Background- A wide variation in composition is found within the thrombi retrieved from acute ischemic stroke patients. The composition of a thrombus and its mechanical properties have a significant influence on the procedural ease and success rate of mechanical retrieval procedures. If the composition and mechanical properties of a thrombus could be determined using admission computed tomography (CT) imaging, the treatment could be adjusted to ensure a good outcome in each case. This study aims to investigate and associate three thrombus characteristics related to this issue: composition, mechanics, and CT imaging characteristics.
Methods- Blood was drawn from three healthy volunteers. Analog thrombi of different compositions were prepared by combining red blood cells (RBCs) and platelet-rich plasma (PRP) in five different volumetric ratios: 0% RBCs and 100% PRP, 20% RBCs and 80% PRP, 40% RBCs and 60% PRP, 60% RBCs and 40% PRP, 80% RBCs and 20% PRP. To measure thrombus contraction, the weight of the resulting thrombus was expressed as a percentage of the weight of the original blood mixture. First, CT imaging was performed using micro CT and clinical CT imaging to obtain density and perviousness measurements of the thrombi. Secondly, the thrombi were subjected to a cyclic unconfined compression test to analyse stress-strain behaviour and to determine low and high strain secant moduli as a measure for thrombus stiffness. Lastly, thrombus composition was analysed using histological techniques to quantify RBCs, fibrin and platelet conglomerations, fibrin, and white blood cells.
Results- First, a positive linear relationship was found between the relative thrombus weight after
contraction and the volumetric RBC ratio (r=0.98, p<0.001). Secondly, with composition analysis, it was found that the thrombi with the 0% 20%, 40%, 60%, and 80% volumetric RBC ratios produced thrombi with non-equivalent compositions of 0.0%, 89.8%, 95.1%, 97.4%, and 99.4% RBCs. This showed that only 0% RBC and RBC-rich (>85% RBC) thrombi were created. Thirdly, on clinical CT imaging, the 0% RBC samples were found to be significantly lower in mean density compared to the RBC-rich thrombi (36 HU and 88 HU respectively, p<0.001). Fourthly, the perviousness was significantly higher for the 0% RBC thrombi compared to the RBC-rich thrombi (An increase of >81 HU and <14 HU respectively, p<0.005). Fifthly, for the mechanics, the secant modulus at high strain decreased with an increasing amount of RBCs in the original volumetric ratio. For donor one the high strain stiffness values were 263, 84, 72, 27, and 13 kPa for an increasing RBC content. Lastly, thrombus stiffness differed per donor. For example, the high strain stiffnesses for 40% RBC thrombi were 72, 432,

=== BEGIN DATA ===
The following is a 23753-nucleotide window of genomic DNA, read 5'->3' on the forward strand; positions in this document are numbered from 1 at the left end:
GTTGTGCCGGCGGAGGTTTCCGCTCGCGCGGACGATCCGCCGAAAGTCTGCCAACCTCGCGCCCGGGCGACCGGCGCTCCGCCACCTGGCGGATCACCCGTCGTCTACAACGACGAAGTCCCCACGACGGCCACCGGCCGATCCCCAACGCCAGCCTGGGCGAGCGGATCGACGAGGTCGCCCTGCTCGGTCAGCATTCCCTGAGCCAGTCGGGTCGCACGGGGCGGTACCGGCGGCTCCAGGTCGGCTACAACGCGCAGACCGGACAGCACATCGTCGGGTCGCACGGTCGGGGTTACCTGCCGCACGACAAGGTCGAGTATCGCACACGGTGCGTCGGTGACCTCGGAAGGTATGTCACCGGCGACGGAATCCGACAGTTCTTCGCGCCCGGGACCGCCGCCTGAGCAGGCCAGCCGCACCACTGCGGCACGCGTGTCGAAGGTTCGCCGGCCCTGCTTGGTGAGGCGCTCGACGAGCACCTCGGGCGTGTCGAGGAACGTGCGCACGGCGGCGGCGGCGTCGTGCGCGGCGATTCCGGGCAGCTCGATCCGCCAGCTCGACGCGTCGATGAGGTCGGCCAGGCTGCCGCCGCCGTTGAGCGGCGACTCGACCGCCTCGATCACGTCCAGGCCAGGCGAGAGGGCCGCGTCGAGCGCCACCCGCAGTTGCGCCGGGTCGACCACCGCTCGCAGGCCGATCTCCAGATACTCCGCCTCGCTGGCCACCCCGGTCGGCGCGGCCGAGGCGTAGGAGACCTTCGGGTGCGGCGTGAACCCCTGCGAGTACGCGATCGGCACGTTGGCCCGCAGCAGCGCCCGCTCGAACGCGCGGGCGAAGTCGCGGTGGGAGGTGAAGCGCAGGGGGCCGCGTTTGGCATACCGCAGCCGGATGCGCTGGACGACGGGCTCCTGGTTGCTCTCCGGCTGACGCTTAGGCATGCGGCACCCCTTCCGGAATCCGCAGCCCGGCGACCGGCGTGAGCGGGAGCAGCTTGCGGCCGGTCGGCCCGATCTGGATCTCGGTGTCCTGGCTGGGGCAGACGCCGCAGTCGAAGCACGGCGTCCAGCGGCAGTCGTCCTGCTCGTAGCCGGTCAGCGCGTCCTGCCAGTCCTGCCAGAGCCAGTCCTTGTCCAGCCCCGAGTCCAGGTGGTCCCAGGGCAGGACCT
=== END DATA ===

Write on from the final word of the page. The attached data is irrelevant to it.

and 33 kPa between donors. Thrombus density and perviousness on clinical CT imaging were significantly different for the 0% RBC and RBC-rich group (both p<0.001). High strain stiffness was significantly correlated to the contracted thrombus weight (r=-0.68 p=0.006).
Conclusions- Both density and perviousness on clinical CT imaging were related to the RBC content of the analog thrombi. For the thrombus mechanics, the high strain stiffness of the thrombi was highly correlated to the relative thrombus weight after contraction and moderately correlated to the RBC content. This implicates that clinical imaging should strive to measure thrombus contraction as well as composition to estimate thrombus mechanics prior to mechanical retrieval.